A recent press release by FPL (formerly Florida Power and Light) talks highly of on-going solar construction. FPL exclaims that they’ve built 300MW of solar power across eight power plants. They also communicate that FPL is the largest holder of solar resources in Florida – 375MW.
It’s a facade.
FPL has worked very hard to manipulate the public and political machinations of rulemaking. And this political harm means Florida is lagging in the solar race – despite being the Sunshine State – because of bureaucratic capture of the legislative bodies and aggressive, misleading advertising against public-led solar movements.
One could very easily chalk this up to something like ‘that’s politics in the big city.’ And you’d be correct – but that doesn’t make the situation smart. In 2016, Florida – third largest state in population and twenty-second largest in area – wasn’t in the top ten of installed solar power. FPL’s installation volumes announced are actually paltry totals. There are individual power plants larger than all of FPL’s current and planned solar.
Historically, the argument has been that making solar “cost-effective” in Florida has proven difficult. Even after announcing plans to increase its solar generation capacity by 225 megawatts by the end of next year, FPL said last week that “solar power — even the most economical large-scale installation — is generally not yet cost-effective in FPL’s service area.”
The argument is based upon the cloudiness of Florida. Solar power plants in the southwest of the USA – where NextERA, FPL’s parent company, builds and owns facilities – get seven to eight ‘noon time sun hours’ every day. In South Florida, FPL’s territory – that number is closer to five hours. True – less sunlight than the deserts of Arizona, still double the sunlight of Germany (and we know what Germany has done).
And we’ll give FPL some credit for keeping the price of electricity reasonable – 8-12¢/kWh. It makes it harder to convince people invest in a new technology when the current technology is so reasonably priced…of course, reasonably polluting as well.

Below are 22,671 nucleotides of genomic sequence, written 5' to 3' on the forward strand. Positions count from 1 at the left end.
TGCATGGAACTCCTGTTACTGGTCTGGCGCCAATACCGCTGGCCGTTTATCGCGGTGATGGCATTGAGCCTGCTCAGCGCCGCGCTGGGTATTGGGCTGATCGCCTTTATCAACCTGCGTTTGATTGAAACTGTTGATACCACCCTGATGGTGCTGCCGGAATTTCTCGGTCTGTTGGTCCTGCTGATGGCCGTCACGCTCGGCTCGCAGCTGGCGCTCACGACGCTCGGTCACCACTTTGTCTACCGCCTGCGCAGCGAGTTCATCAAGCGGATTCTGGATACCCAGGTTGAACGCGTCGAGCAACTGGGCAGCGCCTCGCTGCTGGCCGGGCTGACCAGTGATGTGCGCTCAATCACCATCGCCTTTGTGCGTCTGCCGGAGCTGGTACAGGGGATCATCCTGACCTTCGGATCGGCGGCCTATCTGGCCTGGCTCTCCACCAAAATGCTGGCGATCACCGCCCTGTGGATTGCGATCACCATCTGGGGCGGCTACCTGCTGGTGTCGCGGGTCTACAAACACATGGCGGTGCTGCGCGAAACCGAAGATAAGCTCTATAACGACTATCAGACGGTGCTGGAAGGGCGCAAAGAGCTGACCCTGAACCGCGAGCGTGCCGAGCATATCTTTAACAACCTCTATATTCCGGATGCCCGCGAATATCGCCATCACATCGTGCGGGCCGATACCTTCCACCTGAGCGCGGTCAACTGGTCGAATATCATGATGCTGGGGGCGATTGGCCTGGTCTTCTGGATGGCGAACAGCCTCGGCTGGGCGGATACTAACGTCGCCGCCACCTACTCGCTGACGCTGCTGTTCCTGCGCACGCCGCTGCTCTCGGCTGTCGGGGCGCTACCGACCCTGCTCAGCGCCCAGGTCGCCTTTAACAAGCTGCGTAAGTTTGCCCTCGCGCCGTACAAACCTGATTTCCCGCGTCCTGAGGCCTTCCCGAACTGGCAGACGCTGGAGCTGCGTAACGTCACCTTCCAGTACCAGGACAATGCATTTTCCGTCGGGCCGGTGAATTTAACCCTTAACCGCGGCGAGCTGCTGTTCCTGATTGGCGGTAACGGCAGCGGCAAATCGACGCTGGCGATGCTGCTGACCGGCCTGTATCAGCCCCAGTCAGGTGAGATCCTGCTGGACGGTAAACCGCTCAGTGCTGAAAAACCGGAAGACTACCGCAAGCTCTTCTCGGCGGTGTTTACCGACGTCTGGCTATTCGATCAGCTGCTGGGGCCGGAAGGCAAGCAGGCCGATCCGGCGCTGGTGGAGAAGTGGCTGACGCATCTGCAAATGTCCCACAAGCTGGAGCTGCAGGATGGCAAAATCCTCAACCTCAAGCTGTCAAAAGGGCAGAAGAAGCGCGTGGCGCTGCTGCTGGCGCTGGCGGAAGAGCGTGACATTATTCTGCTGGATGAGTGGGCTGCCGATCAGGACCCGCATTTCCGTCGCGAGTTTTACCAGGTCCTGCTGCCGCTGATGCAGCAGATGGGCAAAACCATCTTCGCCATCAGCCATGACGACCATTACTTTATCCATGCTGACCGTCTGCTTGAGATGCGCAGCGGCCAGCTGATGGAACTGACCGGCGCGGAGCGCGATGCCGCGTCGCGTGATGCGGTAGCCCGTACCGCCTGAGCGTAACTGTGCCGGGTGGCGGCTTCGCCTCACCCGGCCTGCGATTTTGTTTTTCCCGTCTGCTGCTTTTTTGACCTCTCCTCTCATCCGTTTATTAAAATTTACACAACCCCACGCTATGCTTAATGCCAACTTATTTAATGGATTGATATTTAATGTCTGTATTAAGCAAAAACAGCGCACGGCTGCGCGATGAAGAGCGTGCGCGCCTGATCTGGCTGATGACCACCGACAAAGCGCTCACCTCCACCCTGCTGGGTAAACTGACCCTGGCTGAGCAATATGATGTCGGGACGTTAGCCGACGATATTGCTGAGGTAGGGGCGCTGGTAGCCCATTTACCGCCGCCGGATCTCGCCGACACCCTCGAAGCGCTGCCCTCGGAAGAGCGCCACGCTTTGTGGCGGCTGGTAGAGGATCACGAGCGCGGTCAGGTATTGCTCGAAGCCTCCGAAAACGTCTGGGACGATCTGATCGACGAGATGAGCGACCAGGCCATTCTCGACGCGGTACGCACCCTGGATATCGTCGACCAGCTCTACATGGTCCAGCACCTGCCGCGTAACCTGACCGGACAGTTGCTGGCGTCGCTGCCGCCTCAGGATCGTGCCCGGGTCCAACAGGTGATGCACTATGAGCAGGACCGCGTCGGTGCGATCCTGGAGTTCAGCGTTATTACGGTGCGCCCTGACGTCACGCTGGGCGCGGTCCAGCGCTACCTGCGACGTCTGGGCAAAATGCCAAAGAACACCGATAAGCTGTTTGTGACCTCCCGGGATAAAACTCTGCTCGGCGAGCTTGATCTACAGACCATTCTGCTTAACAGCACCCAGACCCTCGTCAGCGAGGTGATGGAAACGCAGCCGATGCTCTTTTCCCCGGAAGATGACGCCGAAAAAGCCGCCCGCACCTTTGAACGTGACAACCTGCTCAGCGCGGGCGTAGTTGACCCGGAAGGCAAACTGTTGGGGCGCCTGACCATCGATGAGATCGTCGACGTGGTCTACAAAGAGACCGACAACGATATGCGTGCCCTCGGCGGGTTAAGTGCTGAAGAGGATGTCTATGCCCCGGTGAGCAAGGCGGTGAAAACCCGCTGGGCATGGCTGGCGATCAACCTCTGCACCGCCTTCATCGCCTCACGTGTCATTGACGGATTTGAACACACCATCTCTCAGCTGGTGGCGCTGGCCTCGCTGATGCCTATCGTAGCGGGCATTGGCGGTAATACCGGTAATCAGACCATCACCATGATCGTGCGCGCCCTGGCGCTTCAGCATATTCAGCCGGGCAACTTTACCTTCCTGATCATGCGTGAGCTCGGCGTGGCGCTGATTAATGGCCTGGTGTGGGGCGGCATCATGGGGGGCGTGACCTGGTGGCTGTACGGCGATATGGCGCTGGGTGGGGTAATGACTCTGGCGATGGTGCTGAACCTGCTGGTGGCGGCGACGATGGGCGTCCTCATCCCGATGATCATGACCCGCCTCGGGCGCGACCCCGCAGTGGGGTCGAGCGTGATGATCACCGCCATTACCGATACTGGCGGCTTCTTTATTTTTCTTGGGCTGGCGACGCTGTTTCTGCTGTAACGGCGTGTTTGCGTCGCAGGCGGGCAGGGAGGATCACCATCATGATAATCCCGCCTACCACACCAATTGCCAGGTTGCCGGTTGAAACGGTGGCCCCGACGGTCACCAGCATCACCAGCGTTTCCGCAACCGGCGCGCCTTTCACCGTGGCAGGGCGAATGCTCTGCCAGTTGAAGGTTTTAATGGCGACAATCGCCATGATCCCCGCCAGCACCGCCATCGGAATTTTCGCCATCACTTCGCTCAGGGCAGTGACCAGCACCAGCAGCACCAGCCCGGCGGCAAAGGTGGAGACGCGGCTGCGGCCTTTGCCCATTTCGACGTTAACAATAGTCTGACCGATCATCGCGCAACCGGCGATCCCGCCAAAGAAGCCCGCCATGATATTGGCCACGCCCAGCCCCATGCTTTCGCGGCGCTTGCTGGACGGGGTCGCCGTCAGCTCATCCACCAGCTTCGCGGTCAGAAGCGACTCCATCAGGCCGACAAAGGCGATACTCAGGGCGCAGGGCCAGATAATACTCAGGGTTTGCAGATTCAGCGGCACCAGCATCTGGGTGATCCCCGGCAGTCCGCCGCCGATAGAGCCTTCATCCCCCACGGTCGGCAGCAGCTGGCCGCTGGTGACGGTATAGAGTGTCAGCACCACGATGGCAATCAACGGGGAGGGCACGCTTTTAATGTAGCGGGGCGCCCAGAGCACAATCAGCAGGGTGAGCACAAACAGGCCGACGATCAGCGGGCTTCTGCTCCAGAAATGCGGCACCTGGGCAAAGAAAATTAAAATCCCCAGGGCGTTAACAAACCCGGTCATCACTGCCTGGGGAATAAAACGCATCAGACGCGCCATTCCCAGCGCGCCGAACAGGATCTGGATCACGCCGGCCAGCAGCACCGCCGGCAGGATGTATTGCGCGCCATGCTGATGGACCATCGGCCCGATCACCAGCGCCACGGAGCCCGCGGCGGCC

The arguments from FPL would be sound – “solar doesn’t fit in Florida” – if we didn’t have evidence of two things. One – FPL is trying its hardest to stop free market development of solar power. And second – what solar actually costs in 2017.
FPL has wrested control of the Public Service Commission via the politicians who pick them using consistent, omnipresent lobbying. The purpose of the Public Service Commission is to act as an arbiter, in favor of the general public, to balance the monopolistic powers that come with the large amounts of money that power companies are given permission to earn. Florida power corporations have breached the wall that defends the people.
More ominous than the standard political cash purchases are tens of millions of dollars spent trying to control the public via amazingly deceptive legislation wording. Last year, the Miami Herald broke the story open about how the electricity utilities “use a little bit of political jiu-jitsu” to steal the sun. Among the more nuanced political attacks I’ve seen in a while came from the Herald story:
“To the degree that we can use a little bit of political jiu-jitsu and take what they’re kind of pinning us on and use it to our benefit either in policy, in legislation or in constitutional referendums — if that’s the direction you want to take — use the language of promoting solar, and kind of, kind of put in these protections for consumers that choose not to install rooftop.”
FPL and other utilities backed the above actions with more than $20 million. Voters rejected it as they learned its highly misrepresentative nature.
And the worst part of this legislation wasn’t that it tried to trick people into supporting it, but that the legislation was actually being used to hide another piece of legislation by confusing the population about what they were even voting on.
A group named Florida Solar Choice crafted a piece of legislation that would allow individuals the right to buy solar electricity from anyone who built a solar plant. For instance, imagine you own a house and want solar power – but don’t want to pay a lot of upfront money. Well, like a million people in the USA – you’d want to call someone like SolarCity or SunRun or Vivint and ‘lease’ your rooftop in exchange for solar power. If you own a large commercial property – you’re allowed to lease an air conditioner system, you’re allowed to lease anything…but you cannot lease your own roof to sell you electricity.
FPL fights tooth and nail to block third parties from selling you electricity. Florida is one of four states that outlaw third-party leasing.
FPL has shown clearly, via this press release and their prior actions, that they’re just like other electric utilities who are trying their hardest to protect profits even if it harms the environment. And the utilities know that they’re harming the planet’s health – it’s been the policy of the Electric Edison Institute to lie to the public about climate change since the 1960s.
The electric utilities are within a complex time. They’re being attacked by a fundamental shift in how business is done. They aren’t structured in a way to make money off of you and I making electricity. So they go the path of buying the machines that should manage them. And they buy them with money from your own bills – and while it’s against the rules, it’s still happening.
Recognize the dynamics of this situation and don’t fall for the BS headlines. Florida is failing in solar power deployment because of FPL and others. People’s health and bills, the environment and the planet are bearing the consequences.
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